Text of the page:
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Music of the Augustan Age

Musicians at Court

Let us now discuss the musicians who served at Dresden. The conditions that existed at Dresden for music making meant that applications for positions far exceeded requirements and must have been a highly desirable goal for a musician. Financially only Quantz was ever "poached" from court, however we do know that Sylvius Leopold Weiss declined the offer of a higher salary elsewhere. The development of the Hofkapelle was the main responsibility of the two concertmasters' Woulmyer and Johann Georg Pisendel. Woulmyer who was an excellent violinist, introduced unified bowing and devoted himself to technical perfection. Quantz in his autobiography said that "he never heard an orchestra better than the Dresden one under Woulmyer." Pisendel, the leading German violinist of his day, cultivated musical expression through a sensitive manner of playing. By 1728 at the latest Pisendel had established himself as the chief advocate, the arbiter elagantiarum of the "new" mixed or German taste. Among the other virtuosi who served at court were the renowned lutenist Sylvius Leopold Weiss, the panataleonist and violinist Pantaleon Hebenstreit, the violinist F.M. Cattaneo, the violist Johann Adam, the cellists G.F.M. and A.F. Picinetti and A.A. de Rossi, Carl Frederich Abel playing viola da gamba, the bass players' G. Personelli and G.F. Kastner, the harpsichordist and organist Christian Pezold, the flautist's Pierre-Gabriel Buffardin, his pupil Johann Joachim Quantz and Michael Blochwitz (Blochwitz and Quantz were both oboists before switching to flute), the oboists Francis LeRiche and Johann Christian Richter and the horn players' Fischer, Samm, the brother's Schindler and Anton Joseph Hampel.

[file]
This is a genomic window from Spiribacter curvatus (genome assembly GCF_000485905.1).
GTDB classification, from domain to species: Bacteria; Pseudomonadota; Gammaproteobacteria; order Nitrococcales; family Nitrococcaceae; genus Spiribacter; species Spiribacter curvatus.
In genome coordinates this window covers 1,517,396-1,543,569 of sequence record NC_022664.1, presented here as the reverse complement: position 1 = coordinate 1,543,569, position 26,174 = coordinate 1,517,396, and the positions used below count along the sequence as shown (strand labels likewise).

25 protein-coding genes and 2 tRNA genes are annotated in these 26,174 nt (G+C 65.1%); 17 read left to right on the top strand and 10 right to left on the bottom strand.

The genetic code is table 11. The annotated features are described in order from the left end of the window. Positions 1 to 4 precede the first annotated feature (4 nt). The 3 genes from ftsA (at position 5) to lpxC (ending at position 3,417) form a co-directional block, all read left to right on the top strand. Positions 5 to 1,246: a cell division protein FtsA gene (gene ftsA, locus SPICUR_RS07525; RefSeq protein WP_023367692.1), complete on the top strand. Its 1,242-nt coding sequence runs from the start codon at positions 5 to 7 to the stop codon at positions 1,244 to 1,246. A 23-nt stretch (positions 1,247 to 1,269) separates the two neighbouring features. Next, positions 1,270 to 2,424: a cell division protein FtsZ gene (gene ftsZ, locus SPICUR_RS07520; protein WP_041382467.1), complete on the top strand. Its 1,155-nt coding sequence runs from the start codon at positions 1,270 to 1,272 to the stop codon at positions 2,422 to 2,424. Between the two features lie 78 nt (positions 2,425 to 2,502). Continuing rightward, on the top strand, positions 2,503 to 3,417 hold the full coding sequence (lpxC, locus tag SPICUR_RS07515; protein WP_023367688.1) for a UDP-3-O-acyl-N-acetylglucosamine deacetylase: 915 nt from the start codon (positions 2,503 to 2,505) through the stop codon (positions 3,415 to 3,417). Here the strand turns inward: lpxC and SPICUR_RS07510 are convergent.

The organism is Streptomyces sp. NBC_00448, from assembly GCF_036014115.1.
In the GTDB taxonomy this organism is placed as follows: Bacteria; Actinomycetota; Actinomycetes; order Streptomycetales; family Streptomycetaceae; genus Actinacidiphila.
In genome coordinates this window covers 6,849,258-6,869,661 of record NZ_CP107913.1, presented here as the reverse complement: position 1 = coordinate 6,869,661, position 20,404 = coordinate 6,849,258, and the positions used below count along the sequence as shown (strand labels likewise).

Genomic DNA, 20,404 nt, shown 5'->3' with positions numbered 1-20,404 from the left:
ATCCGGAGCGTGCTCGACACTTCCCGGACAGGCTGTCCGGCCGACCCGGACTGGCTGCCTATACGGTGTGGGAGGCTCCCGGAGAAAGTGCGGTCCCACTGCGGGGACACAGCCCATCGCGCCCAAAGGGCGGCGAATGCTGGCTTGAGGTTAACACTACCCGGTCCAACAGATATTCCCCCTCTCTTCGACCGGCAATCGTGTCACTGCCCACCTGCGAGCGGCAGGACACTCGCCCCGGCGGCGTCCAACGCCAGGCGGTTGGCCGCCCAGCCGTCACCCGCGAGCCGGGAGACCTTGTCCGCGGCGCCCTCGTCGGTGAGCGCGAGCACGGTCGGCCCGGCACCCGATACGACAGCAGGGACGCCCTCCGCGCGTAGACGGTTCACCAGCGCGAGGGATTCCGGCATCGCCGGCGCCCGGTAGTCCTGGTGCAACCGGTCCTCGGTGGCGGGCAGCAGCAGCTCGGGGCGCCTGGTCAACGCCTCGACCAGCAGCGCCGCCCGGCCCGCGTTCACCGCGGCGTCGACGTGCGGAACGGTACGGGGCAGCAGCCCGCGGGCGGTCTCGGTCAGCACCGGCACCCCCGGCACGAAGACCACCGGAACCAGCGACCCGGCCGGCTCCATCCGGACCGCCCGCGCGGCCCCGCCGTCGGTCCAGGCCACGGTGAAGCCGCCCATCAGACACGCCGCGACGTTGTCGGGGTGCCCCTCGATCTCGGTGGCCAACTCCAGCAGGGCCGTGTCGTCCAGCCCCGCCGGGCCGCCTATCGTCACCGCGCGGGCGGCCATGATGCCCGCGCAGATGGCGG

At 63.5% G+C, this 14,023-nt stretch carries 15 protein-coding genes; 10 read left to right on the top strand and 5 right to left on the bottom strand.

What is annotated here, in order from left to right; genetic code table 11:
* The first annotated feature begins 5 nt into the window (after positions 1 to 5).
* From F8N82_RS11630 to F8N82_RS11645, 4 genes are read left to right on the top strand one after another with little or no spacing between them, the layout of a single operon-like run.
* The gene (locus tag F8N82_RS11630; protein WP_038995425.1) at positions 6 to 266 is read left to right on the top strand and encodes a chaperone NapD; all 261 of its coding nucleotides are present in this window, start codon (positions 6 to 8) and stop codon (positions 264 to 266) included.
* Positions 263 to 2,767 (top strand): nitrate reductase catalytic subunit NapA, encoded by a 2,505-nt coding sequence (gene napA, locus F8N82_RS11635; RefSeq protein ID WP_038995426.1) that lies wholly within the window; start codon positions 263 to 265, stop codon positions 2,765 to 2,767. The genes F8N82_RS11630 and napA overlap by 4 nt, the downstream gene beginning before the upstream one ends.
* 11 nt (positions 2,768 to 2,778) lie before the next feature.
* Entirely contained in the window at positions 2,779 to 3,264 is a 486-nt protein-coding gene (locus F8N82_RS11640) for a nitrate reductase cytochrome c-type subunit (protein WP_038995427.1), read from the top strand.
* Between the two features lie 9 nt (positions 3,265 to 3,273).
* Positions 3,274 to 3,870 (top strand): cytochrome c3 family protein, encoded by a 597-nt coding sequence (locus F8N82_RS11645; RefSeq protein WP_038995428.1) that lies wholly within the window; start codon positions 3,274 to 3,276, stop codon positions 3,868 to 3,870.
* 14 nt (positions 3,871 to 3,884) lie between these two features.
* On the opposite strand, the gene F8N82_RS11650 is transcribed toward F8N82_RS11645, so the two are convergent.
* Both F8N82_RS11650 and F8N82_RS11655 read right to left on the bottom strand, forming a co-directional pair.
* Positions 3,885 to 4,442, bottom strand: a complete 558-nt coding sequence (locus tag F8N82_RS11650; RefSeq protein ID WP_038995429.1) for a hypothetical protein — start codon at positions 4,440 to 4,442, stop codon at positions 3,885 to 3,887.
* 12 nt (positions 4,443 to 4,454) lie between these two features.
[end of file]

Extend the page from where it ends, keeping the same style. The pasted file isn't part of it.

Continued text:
Among the Kapellmeisters and composers who were inspired by this virtuosic ensemble were Jan Dismas Zelenka, Johann David Heinichen, Giovanni Alberto Ristori, Johann Adolf Hasse, Johann Georg Schurer and Johann Christoph Schmidt. The extent to which Antonio Lotti, Francesco Maria Veracini and Nicola Porpora, who spent only brief periods at Dresden, influenced the Hofkapelle is more difficult to determine. In keeping with the Dresden aesthetic that music was above all to be enjoyed, several less known members of the Kapelle also contributed works for performance which must have lived up to contemporary expectations.

If you have any comments, additions or questions I would be really pleased to hear from you!

Copyright © 1996-2000, David Charlton.